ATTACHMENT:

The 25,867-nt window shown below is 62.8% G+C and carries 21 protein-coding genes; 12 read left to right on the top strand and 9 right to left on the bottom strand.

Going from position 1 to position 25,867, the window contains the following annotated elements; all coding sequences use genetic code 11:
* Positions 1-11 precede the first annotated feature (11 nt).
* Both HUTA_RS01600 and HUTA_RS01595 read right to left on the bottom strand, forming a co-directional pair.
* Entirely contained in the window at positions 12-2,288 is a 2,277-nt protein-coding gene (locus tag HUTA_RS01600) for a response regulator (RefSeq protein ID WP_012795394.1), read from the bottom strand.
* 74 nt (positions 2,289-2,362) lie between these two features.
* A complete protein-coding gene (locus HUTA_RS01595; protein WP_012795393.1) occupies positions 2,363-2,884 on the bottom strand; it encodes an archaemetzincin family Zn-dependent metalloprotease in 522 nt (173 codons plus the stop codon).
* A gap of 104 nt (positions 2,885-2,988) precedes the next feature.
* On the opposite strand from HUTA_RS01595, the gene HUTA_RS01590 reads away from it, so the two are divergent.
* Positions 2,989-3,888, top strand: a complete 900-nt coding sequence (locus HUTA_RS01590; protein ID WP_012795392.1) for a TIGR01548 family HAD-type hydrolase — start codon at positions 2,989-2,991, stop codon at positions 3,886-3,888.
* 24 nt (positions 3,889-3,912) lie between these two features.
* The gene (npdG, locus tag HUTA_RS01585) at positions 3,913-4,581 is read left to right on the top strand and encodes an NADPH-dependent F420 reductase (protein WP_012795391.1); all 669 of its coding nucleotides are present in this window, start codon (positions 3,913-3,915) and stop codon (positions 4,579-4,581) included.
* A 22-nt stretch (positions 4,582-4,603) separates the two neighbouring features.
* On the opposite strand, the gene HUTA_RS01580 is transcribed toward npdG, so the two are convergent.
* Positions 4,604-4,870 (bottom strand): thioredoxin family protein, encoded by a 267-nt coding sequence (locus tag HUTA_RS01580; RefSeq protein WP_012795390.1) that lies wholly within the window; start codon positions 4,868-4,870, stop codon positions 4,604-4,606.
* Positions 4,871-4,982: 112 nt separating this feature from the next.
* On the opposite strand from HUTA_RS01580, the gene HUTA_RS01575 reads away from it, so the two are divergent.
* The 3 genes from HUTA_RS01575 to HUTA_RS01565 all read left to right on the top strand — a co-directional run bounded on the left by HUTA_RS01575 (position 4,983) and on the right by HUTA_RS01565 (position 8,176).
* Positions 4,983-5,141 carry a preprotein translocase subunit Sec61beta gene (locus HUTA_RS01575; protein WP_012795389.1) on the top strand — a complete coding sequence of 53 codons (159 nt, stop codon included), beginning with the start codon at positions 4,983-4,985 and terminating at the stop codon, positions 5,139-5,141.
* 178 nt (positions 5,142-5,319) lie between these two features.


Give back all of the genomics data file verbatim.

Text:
The 25,867-nt window shown below is 62.8% G+C and carries 21 protein-coding genes; 12 read left to right on the top strand and 9 right to left on the bottom strand.

Going from position 1 to position 25,867, the window contains the following annotated elements; all coding sequences use genetic code 11:
* Positions 1-11 precede the first annotated feature (11 nt).
* Both HUTA_RS01600 and HUTA_RS01595 read right to left on the bottom strand, forming a co-directional pair.
* Entirely contained in the window at positions 12-2,288 is a 2,277-nt protein-coding gene (locus tag HUTA_RS01600) for a response regulator (RefSeq protein ID WP_012795394.1), read from the bottom strand.
* 74 nt (positions 2,289-2,362) lie between these two features.
* A complete protein-coding gene (locus HUTA_RS01595; protein WP_012795393.1) occupies positions 2,363-2,884 on the bottom strand; it encodes an archaemetzincin family Zn-dependent metalloprotease in 522 nt (173 codons plus the stop codon).
* A gap of 104 nt (positions 2,885-2,988) precedes the next feature.
* On the opposite strand from HUTA_RS01595, the gene HUTA_RS01590 reads away from it, so the two are divergent.
* Positions 2,989-3,888, top strand: a complete 900-nt coding sequence (locus HUTA_RS01590; protein ID WP_012795392.1) for a TIGR01548 family HAD-type hydrolase — start codon at positions 2,989-2,991, stop codon at positions 3,886-3,888.
* 24 nt (positions 3,889-3,912) lie between these two features.
* The gene (npdG, locus tag HUTA_RS01585) at positions 3,913-4,581 is read left to right on the top strand and encodes an NADPH-dependent F420 reductase (protein WP_012795391.1); all 669 of its coding nucleotides are present in this window, start codon (positions 3,913-3,915) and stop codon (positions 4,579-4,581) included.
* A 22-nt stretch (positions 4,582-4,603) separates the two neighbouring features.
* On the opposite strand, the gene HUTA_RS01580 is transcribed toward npdG, so the two are convergent.
* Positions 4,604-4,870 (bottom strand): thioredoxin family protein, encoded by a 267-nt coding sequence (locus tag HUTA_RS01580; RefSeq protein WP_012795390.1) that lies wholly within the window; start codon positions 4,868-4,870, stop codon positions 4,604-4,606.
* Positions 4,871-4,982: 112 nt separating this feature from the next.
* On the opposite strand from HUTA_RS01580, the gene HUTA_RS01575 reads away from it, so the two are divergent.
* The 3 genes from HUTA_RS01575 to HUTA_RS01565 all read left to right on the top strand — a co-directional run bounded on the left by HUTA_RS01575 (position 4,983) and on the right by HUTA_RS01565 (position 8,176).
* Positions 4,983-5,141 carry a preprotein translocase subunit Sec61beta gene (locus HUTA_RS01575; protein WP_012795389.1) on the top strand — a complete coding sequence of 53 codons (159 nt, stop codon included), beginning with the start codon at positions 4,983-4,985 and terminating at the stop codon, positions 5,139-5,141.
* 178 nt (positions 5,142-5,319) lie between these two features.